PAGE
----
Dividend hikes are positive signals for investors, and not just because they promise an imminent income boost. Companies that raise their payouts are often flush with cash and enjoying improving growth opportunities that can deliver market-thumping returns to shareholders.

Not all dividend hikes are notable for these reasons, as most simply reflect modest gains in core operating metrics. But the August raises from Kroger (NYSE:KR), Levi Strauss (NYSE:LEVI), and Darden Restaurants (NYSE:DRI) reflect a more fundamental change in these businesses. Let's look at why you might want to buy these stocks before their dividends head higher in a few weeks.

A grocery store employee stocks fresh vegetables.

Image source: Getty Images.

Kroger

Before 2018, Kroger stock was a Wall Street darling. The supermarket chain had steadily won market share from rivals like Walmart over the previous decade, but that trend ended just before the pandemic struck as the world's biggest retailer raised the bar on fresh foods and upgraded its delivery and in-store pickup platform.

But Kroger is back on offense today. The grocery giant's sales are up 15% over the past two years to roughly match Walmart's gains. Its fresh food section is driving shopper loyalty again, and its online business is competing with industry leaders like Target.

That success has CEO Rodney McMullen and his team eager to return more cash to shareholders even as they continue to invest in the business. Kroger's fundamentally faster sales and earnings growth convinced the chain to raise the dividend by 17% for 2021 (effective on Aug. 13), putting the yield close to 2% as of mid-July.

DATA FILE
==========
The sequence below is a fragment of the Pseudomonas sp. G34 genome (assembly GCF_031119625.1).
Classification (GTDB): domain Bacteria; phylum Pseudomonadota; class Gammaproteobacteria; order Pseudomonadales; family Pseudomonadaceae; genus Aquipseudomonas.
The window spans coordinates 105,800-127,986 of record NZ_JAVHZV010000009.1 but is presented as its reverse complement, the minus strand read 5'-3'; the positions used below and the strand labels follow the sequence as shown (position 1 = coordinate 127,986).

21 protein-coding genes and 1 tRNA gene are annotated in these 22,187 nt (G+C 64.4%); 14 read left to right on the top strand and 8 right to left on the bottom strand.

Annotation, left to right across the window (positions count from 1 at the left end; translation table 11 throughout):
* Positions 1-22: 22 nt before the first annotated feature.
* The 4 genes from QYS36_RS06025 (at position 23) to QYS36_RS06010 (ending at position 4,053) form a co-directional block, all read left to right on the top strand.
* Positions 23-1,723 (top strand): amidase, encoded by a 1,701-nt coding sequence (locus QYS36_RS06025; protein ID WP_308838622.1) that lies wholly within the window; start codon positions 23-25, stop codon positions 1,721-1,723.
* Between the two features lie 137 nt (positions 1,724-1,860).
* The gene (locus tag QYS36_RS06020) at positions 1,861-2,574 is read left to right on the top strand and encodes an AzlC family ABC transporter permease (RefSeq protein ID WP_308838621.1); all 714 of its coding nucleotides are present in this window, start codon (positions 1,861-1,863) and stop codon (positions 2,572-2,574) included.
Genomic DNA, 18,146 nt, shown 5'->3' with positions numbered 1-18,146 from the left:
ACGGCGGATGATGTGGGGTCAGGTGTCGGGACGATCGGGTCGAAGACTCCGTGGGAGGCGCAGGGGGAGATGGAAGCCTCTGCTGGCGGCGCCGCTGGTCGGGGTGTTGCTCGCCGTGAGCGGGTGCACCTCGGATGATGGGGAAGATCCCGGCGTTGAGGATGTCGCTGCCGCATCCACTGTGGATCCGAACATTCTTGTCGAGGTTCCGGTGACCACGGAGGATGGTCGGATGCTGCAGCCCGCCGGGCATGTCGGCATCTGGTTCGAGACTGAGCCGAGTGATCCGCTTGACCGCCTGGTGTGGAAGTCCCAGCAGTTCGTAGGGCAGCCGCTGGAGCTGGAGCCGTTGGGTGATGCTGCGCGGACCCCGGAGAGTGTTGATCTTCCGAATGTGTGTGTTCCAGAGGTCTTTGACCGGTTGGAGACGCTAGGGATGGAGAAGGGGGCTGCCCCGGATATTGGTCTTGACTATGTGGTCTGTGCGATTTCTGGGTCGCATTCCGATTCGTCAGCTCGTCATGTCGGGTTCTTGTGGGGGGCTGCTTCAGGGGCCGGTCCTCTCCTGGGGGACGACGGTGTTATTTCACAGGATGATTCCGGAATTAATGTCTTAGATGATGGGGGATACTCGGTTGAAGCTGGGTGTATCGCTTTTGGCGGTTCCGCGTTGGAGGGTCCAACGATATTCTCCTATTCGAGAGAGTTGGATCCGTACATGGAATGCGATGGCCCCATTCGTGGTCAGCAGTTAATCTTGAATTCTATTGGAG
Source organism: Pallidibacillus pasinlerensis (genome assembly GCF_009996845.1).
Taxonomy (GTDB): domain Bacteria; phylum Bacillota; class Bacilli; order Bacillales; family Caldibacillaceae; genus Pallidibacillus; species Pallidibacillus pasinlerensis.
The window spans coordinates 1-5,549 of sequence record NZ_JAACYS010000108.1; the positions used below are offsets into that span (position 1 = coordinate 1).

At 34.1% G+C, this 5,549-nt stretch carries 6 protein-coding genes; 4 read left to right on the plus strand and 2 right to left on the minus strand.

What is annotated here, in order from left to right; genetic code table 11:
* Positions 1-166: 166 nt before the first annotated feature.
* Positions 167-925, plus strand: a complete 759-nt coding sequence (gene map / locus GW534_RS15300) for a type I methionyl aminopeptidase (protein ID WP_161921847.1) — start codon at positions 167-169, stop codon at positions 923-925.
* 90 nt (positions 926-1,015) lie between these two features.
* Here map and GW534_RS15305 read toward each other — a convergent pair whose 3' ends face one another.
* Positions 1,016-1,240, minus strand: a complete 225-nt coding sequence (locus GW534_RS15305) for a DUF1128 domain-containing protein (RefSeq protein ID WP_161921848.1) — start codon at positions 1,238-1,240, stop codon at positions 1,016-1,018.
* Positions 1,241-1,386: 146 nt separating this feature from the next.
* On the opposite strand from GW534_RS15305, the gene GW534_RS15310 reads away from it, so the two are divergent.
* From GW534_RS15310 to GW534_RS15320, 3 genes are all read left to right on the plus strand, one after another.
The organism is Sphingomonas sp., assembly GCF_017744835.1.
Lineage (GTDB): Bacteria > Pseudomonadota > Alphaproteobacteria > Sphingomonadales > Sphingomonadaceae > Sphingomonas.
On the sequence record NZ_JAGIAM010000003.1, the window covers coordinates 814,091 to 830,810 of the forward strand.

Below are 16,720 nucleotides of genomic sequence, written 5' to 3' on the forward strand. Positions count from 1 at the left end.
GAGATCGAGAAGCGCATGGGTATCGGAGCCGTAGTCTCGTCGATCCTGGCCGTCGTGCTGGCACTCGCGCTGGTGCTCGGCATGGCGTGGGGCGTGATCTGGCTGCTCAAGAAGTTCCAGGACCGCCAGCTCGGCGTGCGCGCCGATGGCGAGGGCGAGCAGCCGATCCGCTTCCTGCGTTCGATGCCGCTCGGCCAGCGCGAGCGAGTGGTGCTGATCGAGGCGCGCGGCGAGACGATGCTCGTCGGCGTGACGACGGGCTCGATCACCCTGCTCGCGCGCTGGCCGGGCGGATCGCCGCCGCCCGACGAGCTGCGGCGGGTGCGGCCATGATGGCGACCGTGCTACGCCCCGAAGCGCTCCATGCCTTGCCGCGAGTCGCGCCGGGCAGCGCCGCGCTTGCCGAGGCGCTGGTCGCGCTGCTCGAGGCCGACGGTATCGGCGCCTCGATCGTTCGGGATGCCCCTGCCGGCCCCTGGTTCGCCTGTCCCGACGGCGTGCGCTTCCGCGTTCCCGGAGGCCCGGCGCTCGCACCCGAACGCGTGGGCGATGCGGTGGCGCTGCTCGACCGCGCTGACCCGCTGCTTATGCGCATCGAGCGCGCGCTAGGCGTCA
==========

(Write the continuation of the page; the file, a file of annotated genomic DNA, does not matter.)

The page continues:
Levi Strauss

Apparel retailers have a lot going for them right now as pent-up demand lifts the entire industry following last year's slump. The tilt toward direct online purchasing is also boosting margins for leaders like Nike and Lululemon Athletica. And that profitability spike is being amplified by a shift toward premium apparel.

Investors looking for another winner in this growth story might consider Levi Strauss. The jeans specialist recently returned to year-over-year sales growth in a dramatic fashion, with revenue spiking 156% in the second quarter. Like Nike and Lululemon, Levi credits its online platform for creating a stronger, more profitable connection with shoppers.

Levi's small payout and tiny track record mean it will be several years before investors can call it a reliable dividend source. But the 25% increase hitting investors' accounts in August will mark a return to pre-pandemic levels, and might be just a small down payment on many years of growth ahead as the business expands its sales footprint and moves into new fashion categories outside of jean pants.

It has an opportunity to reach more demographics, too, especially as it creates more premium fashion products. These shifts should support higher margins over time, with rising dividends just as likely.

Darden Restaurants

Darden is back to posting growth in customer traffic as of late May. The restaurant chain's comparable-store sales were up 2.4% that month as compared to two years earlier, before the pandemic struck, management said in late June. Earnings are improving much faster as cost cuts and price increases offset rising expenses. Darden is predicting EPS as high as $7.50 this year, compared to just under $6 in 2019.

There's no denying that this restaurant stock is expensive today. At nearly three times annual sales, the Olive Garden owner's valuation is well above anything investors have seen in the past several years.

But Darden's quickly rising dividend, which is slated to jump 25% to $1.10 per share in early August, helps offset some of the risk you'd take in overpaying for this stock. And investors have a decent shot at enjoying more gains ahead thanks to the chain's strong cash position, low debt, and opportunities for growth in the takeout and delivery niches.

This article represents the opinion of the writer, who may disagree with the “official” recommendation position of a Motley Fool premium advisory service. We’re motley! Questioning an investing thesis -- even one of our own -- helps us all think critically about investing and make decisions that help us become smarter, happier, and richer.